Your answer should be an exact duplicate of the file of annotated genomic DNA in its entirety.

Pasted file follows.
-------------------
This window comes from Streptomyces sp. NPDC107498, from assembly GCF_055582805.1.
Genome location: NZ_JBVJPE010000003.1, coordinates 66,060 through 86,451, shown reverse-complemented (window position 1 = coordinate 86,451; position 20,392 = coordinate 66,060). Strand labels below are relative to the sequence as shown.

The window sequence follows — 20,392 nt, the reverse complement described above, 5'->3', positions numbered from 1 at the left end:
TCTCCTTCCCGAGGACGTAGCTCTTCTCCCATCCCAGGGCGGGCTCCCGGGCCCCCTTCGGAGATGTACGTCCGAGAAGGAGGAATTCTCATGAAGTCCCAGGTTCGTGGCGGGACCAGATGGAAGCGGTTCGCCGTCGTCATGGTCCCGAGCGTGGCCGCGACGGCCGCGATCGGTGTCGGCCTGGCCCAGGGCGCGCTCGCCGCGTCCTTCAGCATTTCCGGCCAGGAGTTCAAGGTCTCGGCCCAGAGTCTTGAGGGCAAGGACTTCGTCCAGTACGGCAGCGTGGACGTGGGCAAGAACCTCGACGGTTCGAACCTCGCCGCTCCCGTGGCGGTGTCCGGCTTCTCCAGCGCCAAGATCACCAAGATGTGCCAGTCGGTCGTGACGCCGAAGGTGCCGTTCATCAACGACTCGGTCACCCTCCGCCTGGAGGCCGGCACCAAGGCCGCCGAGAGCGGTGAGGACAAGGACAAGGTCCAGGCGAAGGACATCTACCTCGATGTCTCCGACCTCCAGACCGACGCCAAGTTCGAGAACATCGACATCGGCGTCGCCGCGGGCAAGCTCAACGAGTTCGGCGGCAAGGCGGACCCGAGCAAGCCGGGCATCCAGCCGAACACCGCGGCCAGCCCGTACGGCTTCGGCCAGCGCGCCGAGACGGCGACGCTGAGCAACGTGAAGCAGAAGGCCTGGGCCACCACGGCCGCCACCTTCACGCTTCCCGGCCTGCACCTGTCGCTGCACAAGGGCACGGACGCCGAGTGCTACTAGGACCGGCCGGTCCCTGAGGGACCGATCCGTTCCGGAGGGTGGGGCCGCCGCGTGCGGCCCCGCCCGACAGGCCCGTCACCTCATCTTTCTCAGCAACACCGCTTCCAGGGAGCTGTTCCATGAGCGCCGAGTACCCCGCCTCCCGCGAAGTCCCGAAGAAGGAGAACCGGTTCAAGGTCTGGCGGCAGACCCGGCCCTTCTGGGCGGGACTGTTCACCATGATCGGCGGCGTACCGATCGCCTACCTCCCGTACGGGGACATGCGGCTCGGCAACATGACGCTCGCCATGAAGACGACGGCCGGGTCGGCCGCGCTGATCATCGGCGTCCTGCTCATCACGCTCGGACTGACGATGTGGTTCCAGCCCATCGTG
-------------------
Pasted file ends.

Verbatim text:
This window comes from Streptomyces sp. NPDC107498, from assembly GCF_055582805.1.
Genome location: NZ_JBVJPE010000003.1, coordinates 66,060 through 86,451, shown reverse-complemented (window position 1 = coordinate 86,451; position 20,392 = coordinate 66,060). Strand labels below are relative to the sequence as shown.

The window sequence follows — 20,392 nt, the reverse complement described above, 5'->3', positions numbered from 1 at the left end:
TCTCCTTCCCGAGGACGTAGCTCTTCTCCCATCCCAGGGCGGGCTCCCGGGCCCCCTTCGGAGATGTACGTCCGAGAAGGAGGAATTCTCATGAAGTCCCAGGTTCGTGGCGGGACCAGATGGAAGCGGTTCGCCGTCGTCATGGTCCCGAGCGTGGCCGCGACGGCCGCGATCGGTGTCGGCCTGGCCCAGGGCGCGCTCGCCGCGTCCTTCAGCATTTCCGGCCAGGAGTTCAAGGTCTCGGCCCAGAGTCTTGAGGGCAAGGACTTCGTCCAGTACGGCAGCGTGGACGTGGGCAAGAACCTCGACGGTTCGAACCTCGCCGCTCCCGTGGCGGTGTCCGGCTTCTCCAGCGCCAAGATCACCAAGATGTGCCAGTCGGTCGTGACGCCGAAGGTGCCGTTCATCAACGACTCGGTCACCCTCCGCCTGGAGGCCGGCACCAAGGCCGCCGAGAGCGGTGAGGACAAGGACAAGGTCCAGGCGAAGGACATCTACCTCGATGTCTCCGACCTCCAGACCGACGCCAAGTTCGAGAACATCGACATCGGCGTCGCCGCGGGCAAGCTCAACGAGTTCGGCGGCAAGGCGGACCCGAGCAAGCCGGGCATCCAGCCGAACACCGCGGCCAGCCCGTACGGCTTCGGCCAGCGCGCCGAGACGGCGACGCTGAGCAACGTGAAGCAGAAGGCCTGGGCCACCACGGCCGCCACCTTCACGCTTCCCGGCCTGCACCTGTCGCTGCACAAGGGCACGGACGCCGAGTGCTACTAGGACCGGCCGGTCCCTGAGGGACCGATCCGTTCCGGAGGGTGGGGCCGCCGCGTGCGGCCCCGCCCGACAGGCCCGTCACCTCATCTTTCTCAGCAACACCGCTTCCAGGGAGCTGTTCCATGAGCGCCGAGTACCCCGCCTCCCGCGAAGTCCCGAAGAAGGAGAACCGGTTCAAGGTCTGGCGGCAGACCCGGCCCTTCTGGGCGGGACTGTTCACCATGATCGGCGGCGTACCGATCGCCTACCTCCCGTACGGGGACATGCGGCTCGGCAACATGACGCTCGCCATGAAGACGACGGCCGGGTCGGCCGCGCTGATCATCGGCGTCCTGCTCATCACGCTCGGACTGACGATGTGGTTCCAGCCCATCGTG